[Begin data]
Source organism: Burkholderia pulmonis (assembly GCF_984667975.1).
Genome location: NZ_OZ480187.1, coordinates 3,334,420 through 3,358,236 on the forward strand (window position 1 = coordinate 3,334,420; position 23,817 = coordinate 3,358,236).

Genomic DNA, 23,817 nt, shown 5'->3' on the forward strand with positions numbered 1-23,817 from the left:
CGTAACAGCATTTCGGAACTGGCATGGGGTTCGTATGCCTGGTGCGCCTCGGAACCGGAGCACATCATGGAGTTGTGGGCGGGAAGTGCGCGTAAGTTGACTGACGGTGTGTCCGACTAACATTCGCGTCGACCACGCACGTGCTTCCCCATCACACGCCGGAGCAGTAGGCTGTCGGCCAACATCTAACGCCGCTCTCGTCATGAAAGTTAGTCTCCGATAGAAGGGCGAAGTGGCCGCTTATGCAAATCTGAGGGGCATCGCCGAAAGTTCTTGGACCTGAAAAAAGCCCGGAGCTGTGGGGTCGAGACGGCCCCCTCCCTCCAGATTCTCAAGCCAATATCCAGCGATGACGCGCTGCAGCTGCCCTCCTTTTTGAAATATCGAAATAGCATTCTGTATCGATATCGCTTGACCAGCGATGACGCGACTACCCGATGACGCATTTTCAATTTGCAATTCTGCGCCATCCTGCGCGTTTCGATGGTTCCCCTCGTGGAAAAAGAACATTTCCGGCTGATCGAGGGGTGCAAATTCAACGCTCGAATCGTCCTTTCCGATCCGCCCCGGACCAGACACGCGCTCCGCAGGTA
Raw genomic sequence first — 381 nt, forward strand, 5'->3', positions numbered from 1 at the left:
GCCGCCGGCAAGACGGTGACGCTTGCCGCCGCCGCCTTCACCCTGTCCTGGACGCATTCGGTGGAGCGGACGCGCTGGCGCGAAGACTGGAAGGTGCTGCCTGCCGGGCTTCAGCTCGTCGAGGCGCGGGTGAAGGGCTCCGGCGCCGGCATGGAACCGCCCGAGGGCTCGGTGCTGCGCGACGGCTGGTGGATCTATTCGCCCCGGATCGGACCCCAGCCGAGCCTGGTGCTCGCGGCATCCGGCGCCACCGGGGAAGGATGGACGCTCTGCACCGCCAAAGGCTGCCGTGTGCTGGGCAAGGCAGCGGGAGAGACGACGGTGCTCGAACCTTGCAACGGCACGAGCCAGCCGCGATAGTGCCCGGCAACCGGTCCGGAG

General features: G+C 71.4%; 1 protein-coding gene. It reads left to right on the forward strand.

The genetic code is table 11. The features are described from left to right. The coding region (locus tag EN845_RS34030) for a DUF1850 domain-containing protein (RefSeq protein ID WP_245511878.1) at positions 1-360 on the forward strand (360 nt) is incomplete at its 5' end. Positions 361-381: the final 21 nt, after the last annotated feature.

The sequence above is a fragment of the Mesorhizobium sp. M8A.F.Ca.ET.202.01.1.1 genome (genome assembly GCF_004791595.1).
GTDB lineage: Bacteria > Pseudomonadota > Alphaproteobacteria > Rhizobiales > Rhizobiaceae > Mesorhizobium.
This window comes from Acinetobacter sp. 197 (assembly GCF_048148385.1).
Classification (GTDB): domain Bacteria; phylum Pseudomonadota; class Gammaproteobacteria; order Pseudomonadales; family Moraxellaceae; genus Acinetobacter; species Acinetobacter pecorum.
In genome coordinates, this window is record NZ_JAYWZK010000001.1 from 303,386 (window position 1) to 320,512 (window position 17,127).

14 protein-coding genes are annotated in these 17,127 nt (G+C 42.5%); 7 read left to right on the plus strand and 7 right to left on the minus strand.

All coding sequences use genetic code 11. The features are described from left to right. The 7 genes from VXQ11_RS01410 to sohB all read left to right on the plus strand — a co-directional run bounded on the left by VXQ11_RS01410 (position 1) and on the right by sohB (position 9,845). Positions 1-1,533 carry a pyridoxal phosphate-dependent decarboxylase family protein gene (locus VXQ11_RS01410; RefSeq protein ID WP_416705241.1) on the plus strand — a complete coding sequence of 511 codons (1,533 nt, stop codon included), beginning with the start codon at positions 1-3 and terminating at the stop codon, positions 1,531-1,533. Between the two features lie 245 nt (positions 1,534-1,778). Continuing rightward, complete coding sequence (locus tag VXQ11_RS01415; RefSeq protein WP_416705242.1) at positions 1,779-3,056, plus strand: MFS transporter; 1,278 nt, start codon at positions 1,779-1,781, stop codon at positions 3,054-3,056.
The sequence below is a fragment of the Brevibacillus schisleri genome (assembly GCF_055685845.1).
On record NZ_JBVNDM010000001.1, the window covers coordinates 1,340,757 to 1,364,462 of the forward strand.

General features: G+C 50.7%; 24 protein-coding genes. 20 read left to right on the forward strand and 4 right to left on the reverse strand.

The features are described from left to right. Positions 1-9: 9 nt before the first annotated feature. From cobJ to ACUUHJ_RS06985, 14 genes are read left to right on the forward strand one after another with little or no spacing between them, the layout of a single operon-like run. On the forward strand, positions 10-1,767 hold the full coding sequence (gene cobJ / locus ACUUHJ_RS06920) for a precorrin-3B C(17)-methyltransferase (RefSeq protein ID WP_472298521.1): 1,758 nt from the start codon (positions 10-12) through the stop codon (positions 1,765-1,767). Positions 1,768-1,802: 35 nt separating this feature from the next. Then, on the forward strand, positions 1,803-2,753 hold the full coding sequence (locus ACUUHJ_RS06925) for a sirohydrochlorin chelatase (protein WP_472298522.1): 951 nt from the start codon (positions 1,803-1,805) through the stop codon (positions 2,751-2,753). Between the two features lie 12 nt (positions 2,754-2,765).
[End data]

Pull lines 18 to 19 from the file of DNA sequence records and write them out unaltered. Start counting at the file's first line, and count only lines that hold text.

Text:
General features: G+C 50.7%; 24 protein-coding genes. 20 read left to right on the forward strand and 4 right to left on the reverse strand.

The features are described from left to right. Positions 1-9: 9 nt before the first annotated feature. From cobJ to ACUUHJ_RS06985, 14 genes are read left to right on the forward strand one after another with little or no spacing between them, the layout of a single operon-like run. On the forward strand, positions 10-1,767 hold the full coding sequence (gene cobJ / locus ACUUHJ_RS06920) for a precorrin-3B C(17)-methyltransferase (RefSeq protein ID WP_472298521.1): 1,758 nt from the start codon (positions 10-12) through the stop codon (positions 1,765-1,767). Positions 1,768-1,802: 35 nt separating this feature from the next. Then, on the forward strand, positions 1,803-2,753 hold the full coding sequence (locus ACUUHJ_RS06925) for a sirohydrochlorin chelatase (protein WP_472298522.1): 951 nt from the start codon (positions 1,803-1,805) through the stop codon (positions 2,751-2,753). Between the two features lie 12 nt (positions 2,754-2,765).